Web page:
Formation and composition: A sedimentary rock composed predominantly of quartz usually cemented together with clay and/or fused with secondary silica which has been chemically deposited. Minor minerals containing iron and manganese (among others) give the stone its unique characteristics. The movement of these soluble minerals throughout the stone can produce banding or develop as a uniform colour.
Surface finishes: The typical gritty nature of sandstone precludes the development of a polished finish, but some dense materials can produce a honed finish. Coarser surface textures include sawn, sandblasted, bush hammer and rock-face.
Appearance: Typically white, gold or brown but also available in shades of red, purple, grey, green and black.
Common usage: Sandstone is commonly used as pedestrian paving, internal and external cladding, statuary and masonry construction.
Reasons for selection: Sandstone is a very versatile material that can easily be cut and transformed into just about any form imaginable. Most surface finishes will comply with the most rigorous slip resistance requirements. As sandstone doesn’t absorb heat rapidly, it tends to stay cool under foot and is therefore a good choice for entertaining areas.
Characteristics to consider: Some types of sandstone contain expansive clays which can be a problem when the stone is subjected to repetitive wet-dry cycles. These cycles can make the clay expand and contract leading to decay or bowing of the tiles. Sandstone has a relatively high water absorption (~2 – 8% by weight) which can make the stone sensitive to staining and salt attack. Sandstone generally has a low resistance to wear and tends to produce a gritty residue. This grit can be harmful to softer floor coverings such as marble or carpet.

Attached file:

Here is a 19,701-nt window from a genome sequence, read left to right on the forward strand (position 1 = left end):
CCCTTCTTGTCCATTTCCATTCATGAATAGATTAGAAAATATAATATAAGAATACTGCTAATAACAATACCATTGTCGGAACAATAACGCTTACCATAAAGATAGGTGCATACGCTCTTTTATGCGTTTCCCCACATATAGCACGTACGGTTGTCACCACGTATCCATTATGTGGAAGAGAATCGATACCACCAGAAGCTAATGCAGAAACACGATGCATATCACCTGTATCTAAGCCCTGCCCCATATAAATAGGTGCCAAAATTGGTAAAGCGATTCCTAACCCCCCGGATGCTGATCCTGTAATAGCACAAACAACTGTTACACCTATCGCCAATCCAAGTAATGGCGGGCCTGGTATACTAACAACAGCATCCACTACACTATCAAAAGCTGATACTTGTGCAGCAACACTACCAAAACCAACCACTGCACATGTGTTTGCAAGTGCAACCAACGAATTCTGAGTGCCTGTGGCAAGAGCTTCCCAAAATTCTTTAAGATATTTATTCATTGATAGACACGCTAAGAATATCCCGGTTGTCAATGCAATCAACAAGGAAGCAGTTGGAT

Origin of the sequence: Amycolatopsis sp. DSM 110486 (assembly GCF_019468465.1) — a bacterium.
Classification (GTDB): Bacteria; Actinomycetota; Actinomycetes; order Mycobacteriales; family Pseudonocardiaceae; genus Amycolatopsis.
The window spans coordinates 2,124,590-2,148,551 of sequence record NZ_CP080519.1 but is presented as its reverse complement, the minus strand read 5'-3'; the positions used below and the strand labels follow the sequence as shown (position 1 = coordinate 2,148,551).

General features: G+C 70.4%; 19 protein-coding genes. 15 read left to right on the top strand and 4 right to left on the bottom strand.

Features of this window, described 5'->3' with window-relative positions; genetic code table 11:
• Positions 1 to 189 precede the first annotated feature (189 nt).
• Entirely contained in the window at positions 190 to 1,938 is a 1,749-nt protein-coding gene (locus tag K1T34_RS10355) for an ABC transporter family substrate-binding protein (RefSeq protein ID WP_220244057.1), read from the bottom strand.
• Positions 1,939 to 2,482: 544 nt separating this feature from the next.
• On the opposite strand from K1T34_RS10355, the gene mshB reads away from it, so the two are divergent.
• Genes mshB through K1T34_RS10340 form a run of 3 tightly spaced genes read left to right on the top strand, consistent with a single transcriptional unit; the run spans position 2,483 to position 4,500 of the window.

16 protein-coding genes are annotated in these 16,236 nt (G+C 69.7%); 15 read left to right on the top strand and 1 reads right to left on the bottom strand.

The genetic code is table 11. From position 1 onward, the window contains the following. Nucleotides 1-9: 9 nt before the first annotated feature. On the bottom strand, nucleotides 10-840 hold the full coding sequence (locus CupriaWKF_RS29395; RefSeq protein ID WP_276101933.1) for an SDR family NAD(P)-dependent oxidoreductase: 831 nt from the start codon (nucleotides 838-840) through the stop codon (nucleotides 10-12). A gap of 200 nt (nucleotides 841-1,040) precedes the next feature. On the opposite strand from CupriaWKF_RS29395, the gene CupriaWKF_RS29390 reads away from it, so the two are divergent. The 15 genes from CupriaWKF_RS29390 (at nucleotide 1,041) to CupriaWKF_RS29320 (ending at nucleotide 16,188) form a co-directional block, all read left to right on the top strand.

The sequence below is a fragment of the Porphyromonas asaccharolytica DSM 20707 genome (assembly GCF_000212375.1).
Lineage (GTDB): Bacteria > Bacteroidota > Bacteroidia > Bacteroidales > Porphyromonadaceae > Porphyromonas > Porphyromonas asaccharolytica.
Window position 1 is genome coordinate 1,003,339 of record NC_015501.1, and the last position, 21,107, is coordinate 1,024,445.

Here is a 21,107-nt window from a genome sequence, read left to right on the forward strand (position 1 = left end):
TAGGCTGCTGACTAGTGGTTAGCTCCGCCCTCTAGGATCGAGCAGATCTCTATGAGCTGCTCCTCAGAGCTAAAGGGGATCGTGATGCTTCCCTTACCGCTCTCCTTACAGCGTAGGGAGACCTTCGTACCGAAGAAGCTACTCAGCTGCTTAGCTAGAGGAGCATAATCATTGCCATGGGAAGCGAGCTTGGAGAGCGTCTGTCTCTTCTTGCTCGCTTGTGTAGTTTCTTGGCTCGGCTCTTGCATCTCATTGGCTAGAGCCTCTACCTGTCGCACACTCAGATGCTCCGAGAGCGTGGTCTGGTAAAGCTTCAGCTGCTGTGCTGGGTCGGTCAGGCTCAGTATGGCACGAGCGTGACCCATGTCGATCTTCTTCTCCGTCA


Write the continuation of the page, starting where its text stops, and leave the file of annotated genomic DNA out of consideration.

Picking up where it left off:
Performance evaluation criteria: When selecting a particular type of sandstone it is important to ensure that it will perform in the intended location. Basic physical properties such as water absorption and density will assist in evaluation of stain resistance and durability. Compressive strength and modulus of rupture (3-point bending strength) allow evaluation of the stone’s performance under load. It is important to evaluate the strength of sandstone in both a wet and dry condition as sandstone can lose more than 50% of its strength when wet. Resistance to salt attack determines the degree and mode of decay when the stone is exposed to salt and frequent wetting and drying cycles. The dimensional stability test determines the linear expansion of the stone following soaking. The installation of unstable stone can lead to accelerated decay as well as ‘dishing’ or bowing of panels or tiles. Determining abrasion resistance is also of benefit if the stone is to be used as commercial paving.
Stone Type: Granite
Formation and composition: An igneous rock formed at depth. True granites contain quartz, mica and feldspar but in the commercial sense the term covers just about any igneous rock that will take a polish. The colour and texture of granite varies greatly and is dependent on the stone’s mineral composition and rate of cooling.